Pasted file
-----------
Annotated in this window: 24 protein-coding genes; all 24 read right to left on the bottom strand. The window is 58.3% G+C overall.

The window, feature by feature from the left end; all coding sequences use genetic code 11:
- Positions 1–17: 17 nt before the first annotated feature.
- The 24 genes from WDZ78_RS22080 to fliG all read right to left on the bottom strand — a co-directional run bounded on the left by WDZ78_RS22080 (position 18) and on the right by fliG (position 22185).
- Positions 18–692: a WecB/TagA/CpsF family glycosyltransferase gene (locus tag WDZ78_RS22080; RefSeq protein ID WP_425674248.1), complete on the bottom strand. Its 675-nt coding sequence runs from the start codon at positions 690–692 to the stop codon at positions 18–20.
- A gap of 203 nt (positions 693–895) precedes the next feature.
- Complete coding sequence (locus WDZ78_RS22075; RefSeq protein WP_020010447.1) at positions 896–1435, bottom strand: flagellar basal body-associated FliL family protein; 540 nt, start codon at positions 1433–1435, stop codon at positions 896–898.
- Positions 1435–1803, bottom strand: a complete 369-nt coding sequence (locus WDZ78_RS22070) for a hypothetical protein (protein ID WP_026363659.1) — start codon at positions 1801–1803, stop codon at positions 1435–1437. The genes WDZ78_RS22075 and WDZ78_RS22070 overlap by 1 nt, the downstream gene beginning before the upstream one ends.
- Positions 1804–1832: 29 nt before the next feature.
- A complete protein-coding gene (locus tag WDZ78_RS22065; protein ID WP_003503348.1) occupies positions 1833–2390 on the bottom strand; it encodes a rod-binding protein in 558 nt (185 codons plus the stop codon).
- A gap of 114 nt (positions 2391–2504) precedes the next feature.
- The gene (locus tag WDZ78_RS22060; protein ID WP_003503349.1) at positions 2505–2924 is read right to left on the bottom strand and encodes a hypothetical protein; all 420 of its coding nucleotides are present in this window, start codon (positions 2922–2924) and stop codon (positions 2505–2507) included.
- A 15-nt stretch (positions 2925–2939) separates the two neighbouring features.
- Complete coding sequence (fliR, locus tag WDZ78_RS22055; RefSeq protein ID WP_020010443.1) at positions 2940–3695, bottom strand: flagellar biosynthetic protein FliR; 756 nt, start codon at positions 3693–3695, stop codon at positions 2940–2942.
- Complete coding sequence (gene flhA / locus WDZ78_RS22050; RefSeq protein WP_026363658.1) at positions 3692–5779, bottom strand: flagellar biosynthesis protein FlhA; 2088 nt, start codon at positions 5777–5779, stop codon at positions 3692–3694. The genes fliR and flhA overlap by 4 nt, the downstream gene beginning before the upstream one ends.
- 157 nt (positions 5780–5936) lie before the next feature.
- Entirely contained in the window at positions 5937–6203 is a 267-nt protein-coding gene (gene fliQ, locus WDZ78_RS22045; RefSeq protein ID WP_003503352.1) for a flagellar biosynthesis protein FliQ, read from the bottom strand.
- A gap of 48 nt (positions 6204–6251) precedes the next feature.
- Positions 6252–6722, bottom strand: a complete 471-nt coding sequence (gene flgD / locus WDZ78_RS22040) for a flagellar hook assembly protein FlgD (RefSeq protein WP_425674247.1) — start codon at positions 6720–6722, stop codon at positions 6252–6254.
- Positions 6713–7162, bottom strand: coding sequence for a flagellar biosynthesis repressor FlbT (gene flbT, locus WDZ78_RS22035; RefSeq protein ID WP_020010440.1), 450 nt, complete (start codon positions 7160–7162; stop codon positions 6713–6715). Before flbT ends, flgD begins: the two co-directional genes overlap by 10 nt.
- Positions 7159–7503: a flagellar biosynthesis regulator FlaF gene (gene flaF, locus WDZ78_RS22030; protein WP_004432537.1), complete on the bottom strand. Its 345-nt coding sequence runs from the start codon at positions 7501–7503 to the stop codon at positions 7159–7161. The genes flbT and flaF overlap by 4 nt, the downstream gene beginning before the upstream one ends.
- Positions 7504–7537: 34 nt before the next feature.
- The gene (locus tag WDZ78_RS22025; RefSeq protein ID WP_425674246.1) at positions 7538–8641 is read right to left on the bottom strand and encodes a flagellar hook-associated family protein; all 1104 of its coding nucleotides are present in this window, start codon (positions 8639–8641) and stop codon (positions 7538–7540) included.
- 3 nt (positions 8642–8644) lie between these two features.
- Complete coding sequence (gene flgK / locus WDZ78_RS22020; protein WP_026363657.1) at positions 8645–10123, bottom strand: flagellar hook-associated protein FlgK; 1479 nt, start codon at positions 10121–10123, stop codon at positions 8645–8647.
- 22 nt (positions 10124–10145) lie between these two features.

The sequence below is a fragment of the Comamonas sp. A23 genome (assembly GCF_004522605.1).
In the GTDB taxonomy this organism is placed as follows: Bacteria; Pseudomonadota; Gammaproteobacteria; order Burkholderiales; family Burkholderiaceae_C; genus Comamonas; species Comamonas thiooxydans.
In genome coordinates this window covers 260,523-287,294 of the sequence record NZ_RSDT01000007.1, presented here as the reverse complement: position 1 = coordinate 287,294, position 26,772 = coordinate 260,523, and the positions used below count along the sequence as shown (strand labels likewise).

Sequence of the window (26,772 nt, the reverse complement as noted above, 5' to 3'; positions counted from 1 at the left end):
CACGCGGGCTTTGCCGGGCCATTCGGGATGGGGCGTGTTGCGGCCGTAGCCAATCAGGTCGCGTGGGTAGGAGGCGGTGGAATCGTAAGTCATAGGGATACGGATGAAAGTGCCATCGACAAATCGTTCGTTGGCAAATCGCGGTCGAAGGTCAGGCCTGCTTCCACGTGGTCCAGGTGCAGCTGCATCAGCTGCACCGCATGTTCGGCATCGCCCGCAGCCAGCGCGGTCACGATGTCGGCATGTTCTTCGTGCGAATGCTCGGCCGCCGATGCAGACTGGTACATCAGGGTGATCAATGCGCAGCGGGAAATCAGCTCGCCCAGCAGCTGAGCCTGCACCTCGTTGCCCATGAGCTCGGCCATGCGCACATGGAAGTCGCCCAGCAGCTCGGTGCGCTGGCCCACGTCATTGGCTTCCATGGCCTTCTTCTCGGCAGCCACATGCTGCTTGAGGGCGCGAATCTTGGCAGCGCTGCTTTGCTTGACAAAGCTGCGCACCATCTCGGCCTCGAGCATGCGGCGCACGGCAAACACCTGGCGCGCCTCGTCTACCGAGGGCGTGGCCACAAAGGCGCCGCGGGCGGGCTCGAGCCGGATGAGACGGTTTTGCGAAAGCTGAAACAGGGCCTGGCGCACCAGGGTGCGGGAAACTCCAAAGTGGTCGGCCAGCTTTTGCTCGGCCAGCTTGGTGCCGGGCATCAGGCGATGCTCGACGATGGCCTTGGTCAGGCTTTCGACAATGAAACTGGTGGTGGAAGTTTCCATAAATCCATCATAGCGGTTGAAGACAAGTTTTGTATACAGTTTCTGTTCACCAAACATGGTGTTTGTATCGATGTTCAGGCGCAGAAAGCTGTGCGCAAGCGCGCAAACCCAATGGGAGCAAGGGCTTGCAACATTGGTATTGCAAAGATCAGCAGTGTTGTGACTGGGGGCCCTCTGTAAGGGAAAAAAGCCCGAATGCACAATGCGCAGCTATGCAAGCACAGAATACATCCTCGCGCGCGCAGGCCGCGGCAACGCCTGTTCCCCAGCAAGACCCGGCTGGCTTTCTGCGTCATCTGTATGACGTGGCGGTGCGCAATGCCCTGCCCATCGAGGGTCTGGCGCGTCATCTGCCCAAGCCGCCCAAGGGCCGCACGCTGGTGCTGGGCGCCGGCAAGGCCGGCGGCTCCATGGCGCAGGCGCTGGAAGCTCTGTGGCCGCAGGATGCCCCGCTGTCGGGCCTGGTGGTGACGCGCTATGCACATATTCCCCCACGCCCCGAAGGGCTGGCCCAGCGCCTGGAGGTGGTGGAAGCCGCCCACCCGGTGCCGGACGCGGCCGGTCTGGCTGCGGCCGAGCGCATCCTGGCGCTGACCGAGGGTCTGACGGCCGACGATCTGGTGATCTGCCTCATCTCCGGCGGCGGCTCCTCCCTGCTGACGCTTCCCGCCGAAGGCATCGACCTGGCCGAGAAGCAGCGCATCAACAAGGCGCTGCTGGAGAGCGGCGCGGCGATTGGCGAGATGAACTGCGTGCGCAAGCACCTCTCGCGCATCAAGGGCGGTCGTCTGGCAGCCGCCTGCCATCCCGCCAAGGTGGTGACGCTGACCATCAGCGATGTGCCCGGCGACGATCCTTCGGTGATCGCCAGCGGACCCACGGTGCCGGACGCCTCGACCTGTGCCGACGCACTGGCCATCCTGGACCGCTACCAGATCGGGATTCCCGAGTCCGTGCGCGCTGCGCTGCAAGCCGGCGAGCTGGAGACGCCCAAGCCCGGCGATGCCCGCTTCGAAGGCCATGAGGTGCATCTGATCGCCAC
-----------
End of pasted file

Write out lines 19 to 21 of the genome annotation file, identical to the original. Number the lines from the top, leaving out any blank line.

- Positions 6252–6722, bottom strand: a complete 471-nt coding sequence (gene flgD / locus WDZ78_RS22040) for a flagellar hook assembly protein FlgD (RefSeq protein WP_425674247.1) — start codon at positions 6720–6722, stop codon at positions 6252–6254.
- Positions 6713–7162, bottom strand: coding sequence for a flagellar biosynthesis repressor FlbT (gene flbT, locus WDZ78_RS22035; RefSeq protein ID WP_020010440.1), 450 nt, complete (start codon positions 7160–7162; stop codon positions 6713–6715). Before flbT ends, flgD begins: the two co-directional genes overlap by 10 nt.
- Positions 7159–7503: a flagellar biosynthesis regulator FlaF gene (gene flaF, locus WDZ78_RS22030; protein WP_004432537.1), complete on the bottom strand. Its 345-nt coding sequence runs from the start codon at positions 7501–7503 to the stop codon at positions 7159–7161. The genes flbT and flaF overlap by 4 nt, the downstream gene beginning before the upstream one ends.